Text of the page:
In Lacey v. Target Corp., 2015 WL 2254968 (EDNY May 12, 2015), the court reviewed and applied the relevant New York law relating to slips and falls on foreign substances. Here, plaintiff alleged that she was injured when she slipped and fell on “slippery, old and dirty pieces of apple” in defendant’s store in Brooklyn, NY. The court granted summary judgement to defendant and dismissed plaintiff’s case.
The law provides, in relevant part:
In a slip-and-fall case, a plaintiff must demonstrate that the defendant created the condition that caused the accident, or that the defendant had actual or constructive notice of the condition and failed to remedy it. …
To constitute constructive notice, a defect must be visible and apparent and it must exist for a sufficient length of time prior to the accident to permit defendant’s employees to discover and remedy it. …
Under New York law, [t]he mere existence of a foreign substance, without more, is insufficient to support a claim of negligence. To get to a jury, plaintiff must provide some basis for an inference that the apple pieces were there long enough to blame defendant for the accident.
In dismissing plaintiff’s negligence claim, the court explained:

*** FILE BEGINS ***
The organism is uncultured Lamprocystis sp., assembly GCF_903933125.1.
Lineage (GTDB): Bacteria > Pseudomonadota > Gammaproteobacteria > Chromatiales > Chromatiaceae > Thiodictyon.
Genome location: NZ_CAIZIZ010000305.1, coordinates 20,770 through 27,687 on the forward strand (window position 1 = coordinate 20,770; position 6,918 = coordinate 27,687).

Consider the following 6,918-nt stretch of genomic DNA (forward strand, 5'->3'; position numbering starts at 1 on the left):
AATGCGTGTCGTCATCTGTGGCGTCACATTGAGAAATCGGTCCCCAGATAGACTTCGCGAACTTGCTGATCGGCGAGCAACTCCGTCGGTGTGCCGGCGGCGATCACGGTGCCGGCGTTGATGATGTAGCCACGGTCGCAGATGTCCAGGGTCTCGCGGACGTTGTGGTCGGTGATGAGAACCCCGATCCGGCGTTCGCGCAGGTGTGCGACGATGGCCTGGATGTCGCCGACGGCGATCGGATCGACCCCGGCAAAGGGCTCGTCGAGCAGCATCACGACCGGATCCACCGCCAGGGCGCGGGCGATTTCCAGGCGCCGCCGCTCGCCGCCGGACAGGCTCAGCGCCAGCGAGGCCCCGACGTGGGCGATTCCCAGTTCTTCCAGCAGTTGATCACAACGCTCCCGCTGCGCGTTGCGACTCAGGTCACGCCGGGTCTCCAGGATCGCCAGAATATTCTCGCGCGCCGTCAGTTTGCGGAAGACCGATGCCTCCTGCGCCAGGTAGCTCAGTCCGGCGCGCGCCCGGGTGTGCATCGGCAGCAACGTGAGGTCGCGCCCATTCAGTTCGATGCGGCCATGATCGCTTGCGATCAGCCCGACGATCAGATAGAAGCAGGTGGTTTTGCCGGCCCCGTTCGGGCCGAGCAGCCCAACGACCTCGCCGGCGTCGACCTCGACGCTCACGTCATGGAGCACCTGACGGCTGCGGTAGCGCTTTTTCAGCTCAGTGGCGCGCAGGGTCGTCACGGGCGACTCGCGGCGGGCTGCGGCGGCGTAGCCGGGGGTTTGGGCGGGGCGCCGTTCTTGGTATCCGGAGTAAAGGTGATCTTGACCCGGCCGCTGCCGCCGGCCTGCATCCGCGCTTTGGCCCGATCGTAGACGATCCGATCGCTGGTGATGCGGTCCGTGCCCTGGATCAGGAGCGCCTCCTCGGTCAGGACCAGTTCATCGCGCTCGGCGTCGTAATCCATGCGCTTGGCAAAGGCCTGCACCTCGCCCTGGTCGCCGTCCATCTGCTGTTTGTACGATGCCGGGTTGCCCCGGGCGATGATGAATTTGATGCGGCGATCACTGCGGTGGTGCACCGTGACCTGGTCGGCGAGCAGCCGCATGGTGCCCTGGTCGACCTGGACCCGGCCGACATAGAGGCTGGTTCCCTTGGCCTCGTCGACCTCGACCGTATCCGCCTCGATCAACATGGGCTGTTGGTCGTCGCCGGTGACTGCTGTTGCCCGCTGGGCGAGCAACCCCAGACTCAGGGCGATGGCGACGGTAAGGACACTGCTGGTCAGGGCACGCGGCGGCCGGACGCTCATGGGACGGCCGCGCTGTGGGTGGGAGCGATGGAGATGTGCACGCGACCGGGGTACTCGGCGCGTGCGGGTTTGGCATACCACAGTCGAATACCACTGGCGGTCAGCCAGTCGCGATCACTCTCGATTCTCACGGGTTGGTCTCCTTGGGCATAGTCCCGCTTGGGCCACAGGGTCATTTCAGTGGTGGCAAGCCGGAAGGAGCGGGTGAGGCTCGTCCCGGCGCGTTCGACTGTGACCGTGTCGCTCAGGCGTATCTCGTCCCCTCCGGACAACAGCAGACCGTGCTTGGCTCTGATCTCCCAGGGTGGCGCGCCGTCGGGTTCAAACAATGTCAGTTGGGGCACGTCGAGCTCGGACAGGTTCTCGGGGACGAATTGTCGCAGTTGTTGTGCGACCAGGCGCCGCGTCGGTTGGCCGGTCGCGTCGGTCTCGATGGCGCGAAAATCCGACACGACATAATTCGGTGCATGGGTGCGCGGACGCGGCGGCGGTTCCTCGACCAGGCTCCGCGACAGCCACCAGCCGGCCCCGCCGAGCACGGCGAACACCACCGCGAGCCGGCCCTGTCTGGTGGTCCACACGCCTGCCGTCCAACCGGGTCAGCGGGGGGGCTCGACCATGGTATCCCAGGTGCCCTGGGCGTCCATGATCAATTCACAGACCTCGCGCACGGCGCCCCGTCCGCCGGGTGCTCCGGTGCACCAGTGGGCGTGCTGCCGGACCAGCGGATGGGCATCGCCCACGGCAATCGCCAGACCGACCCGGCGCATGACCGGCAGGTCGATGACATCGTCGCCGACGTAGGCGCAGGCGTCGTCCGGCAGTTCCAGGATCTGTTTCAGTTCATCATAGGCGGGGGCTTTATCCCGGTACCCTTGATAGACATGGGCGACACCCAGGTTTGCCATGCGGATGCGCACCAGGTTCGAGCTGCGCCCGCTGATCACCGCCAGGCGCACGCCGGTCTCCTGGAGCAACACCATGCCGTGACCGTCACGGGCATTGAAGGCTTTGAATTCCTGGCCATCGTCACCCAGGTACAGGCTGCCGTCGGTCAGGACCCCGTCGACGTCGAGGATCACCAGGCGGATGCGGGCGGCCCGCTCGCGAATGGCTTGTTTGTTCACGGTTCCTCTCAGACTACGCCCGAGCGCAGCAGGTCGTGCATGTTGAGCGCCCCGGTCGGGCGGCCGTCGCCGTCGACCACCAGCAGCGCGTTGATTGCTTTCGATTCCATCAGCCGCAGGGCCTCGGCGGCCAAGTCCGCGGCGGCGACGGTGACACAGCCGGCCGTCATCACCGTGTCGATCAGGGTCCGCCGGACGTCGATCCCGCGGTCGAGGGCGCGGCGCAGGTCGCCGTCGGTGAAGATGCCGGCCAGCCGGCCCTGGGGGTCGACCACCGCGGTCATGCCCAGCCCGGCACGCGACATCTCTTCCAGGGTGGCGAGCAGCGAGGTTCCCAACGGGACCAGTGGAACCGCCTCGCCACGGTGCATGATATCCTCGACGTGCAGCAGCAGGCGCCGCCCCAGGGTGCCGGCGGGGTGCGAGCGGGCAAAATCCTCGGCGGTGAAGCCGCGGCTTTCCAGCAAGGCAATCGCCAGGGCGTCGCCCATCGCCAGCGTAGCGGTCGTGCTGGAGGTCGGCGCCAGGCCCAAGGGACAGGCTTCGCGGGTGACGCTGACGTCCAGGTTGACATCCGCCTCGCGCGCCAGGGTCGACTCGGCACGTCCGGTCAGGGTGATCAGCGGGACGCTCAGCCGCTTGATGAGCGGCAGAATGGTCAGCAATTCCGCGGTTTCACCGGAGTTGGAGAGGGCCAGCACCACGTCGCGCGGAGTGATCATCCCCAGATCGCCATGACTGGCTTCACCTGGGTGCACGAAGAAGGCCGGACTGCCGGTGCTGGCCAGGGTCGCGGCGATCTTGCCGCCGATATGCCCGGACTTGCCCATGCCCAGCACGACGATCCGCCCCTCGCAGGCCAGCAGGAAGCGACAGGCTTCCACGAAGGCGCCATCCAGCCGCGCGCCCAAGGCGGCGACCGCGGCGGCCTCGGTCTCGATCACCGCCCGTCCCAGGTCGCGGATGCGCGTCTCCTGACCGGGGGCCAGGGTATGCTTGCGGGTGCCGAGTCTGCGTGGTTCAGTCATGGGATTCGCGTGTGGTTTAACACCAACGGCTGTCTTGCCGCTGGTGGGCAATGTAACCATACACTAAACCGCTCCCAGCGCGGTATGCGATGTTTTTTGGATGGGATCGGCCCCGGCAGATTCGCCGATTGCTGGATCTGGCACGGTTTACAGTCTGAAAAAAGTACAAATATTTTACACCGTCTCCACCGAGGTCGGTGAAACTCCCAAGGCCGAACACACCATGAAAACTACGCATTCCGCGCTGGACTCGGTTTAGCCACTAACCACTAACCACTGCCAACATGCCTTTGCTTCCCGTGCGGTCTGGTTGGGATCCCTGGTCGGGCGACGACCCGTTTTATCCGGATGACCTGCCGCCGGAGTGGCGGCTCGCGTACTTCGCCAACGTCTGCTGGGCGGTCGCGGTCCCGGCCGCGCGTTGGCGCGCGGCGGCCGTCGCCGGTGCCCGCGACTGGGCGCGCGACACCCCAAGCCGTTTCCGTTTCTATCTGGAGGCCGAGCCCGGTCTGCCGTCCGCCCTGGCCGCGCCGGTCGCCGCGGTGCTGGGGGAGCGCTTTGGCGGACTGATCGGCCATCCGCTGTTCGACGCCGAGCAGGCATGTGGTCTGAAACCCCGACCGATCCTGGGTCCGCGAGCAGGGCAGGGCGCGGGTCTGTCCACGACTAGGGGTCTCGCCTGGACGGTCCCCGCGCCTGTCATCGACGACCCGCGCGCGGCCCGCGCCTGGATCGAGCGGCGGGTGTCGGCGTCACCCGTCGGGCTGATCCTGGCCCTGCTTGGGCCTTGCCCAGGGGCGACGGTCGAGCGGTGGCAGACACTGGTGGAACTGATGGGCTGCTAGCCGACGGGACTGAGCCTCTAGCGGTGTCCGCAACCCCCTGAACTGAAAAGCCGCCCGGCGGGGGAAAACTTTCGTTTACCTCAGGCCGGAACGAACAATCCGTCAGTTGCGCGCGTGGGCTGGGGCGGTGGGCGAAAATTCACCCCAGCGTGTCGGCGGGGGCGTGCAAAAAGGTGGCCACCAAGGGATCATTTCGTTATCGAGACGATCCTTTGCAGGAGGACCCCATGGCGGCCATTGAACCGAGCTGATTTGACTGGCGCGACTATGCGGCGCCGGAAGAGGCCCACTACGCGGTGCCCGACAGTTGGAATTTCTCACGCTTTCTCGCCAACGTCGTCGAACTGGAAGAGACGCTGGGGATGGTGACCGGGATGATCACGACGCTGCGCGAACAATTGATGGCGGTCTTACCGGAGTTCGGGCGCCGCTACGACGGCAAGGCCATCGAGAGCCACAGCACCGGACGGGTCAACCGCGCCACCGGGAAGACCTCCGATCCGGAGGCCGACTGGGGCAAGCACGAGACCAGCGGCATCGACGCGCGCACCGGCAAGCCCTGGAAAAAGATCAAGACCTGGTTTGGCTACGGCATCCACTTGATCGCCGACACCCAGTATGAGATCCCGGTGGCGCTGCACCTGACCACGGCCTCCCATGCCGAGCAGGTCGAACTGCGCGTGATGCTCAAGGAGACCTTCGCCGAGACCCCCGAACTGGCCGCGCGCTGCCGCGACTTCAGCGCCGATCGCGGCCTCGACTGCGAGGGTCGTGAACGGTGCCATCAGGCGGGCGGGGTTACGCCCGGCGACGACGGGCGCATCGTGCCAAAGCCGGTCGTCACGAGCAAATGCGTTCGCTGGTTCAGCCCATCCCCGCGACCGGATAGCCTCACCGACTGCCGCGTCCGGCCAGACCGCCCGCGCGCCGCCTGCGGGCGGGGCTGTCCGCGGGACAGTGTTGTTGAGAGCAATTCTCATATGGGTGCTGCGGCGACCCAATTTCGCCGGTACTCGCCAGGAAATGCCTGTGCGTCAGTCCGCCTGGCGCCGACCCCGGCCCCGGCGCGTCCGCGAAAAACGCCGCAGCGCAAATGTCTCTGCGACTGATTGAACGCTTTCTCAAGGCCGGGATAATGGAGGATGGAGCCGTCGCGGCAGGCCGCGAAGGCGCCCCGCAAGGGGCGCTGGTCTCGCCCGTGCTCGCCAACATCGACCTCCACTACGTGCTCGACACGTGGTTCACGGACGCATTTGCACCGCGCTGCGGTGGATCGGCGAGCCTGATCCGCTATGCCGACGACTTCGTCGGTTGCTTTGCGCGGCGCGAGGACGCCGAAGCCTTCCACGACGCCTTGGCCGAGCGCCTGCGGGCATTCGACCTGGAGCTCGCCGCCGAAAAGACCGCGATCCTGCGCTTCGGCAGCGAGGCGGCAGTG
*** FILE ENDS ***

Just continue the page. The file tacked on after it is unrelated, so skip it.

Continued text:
[P]laintiff claims that the condition must have existed for a sufficient length of time for [Target’s] employees to discover and remedy it because it was near the produce section, and there is some testimony (mostly from plaintiff herself) that the apple pieces were brown, and therefore oxidized. On the other hand, some witnesses described the apple as “fresh” and wet with juice. Regardless, this evidence does not raise a material question of fact as to the length of time the apple was on the floor, as it could have been brown and oxidized before it fell on the floor (for example, if a customer dropped it).
In sum, a verdict in plaintiff’s favor, based solely on this record, would constitute speculation, rather than a finding of fact. The record is devoid of any facts tending to show that the apple pieces were on the floor for any appreciable length of time. On the evidence presented, the debris that purportedly caused plaintiff’s slip could have been on the floor for a long period of time, or it could have landed there only moments before plaintiff slipped on it. Consequently, plaintiff has not identified any evidence that raises a triable issue of fact as to constructive notice.
While this court dismissed plaintiff’s slip-and-fall case, its review of the law (as well as the various case law examples it cites) are instructive on this issue.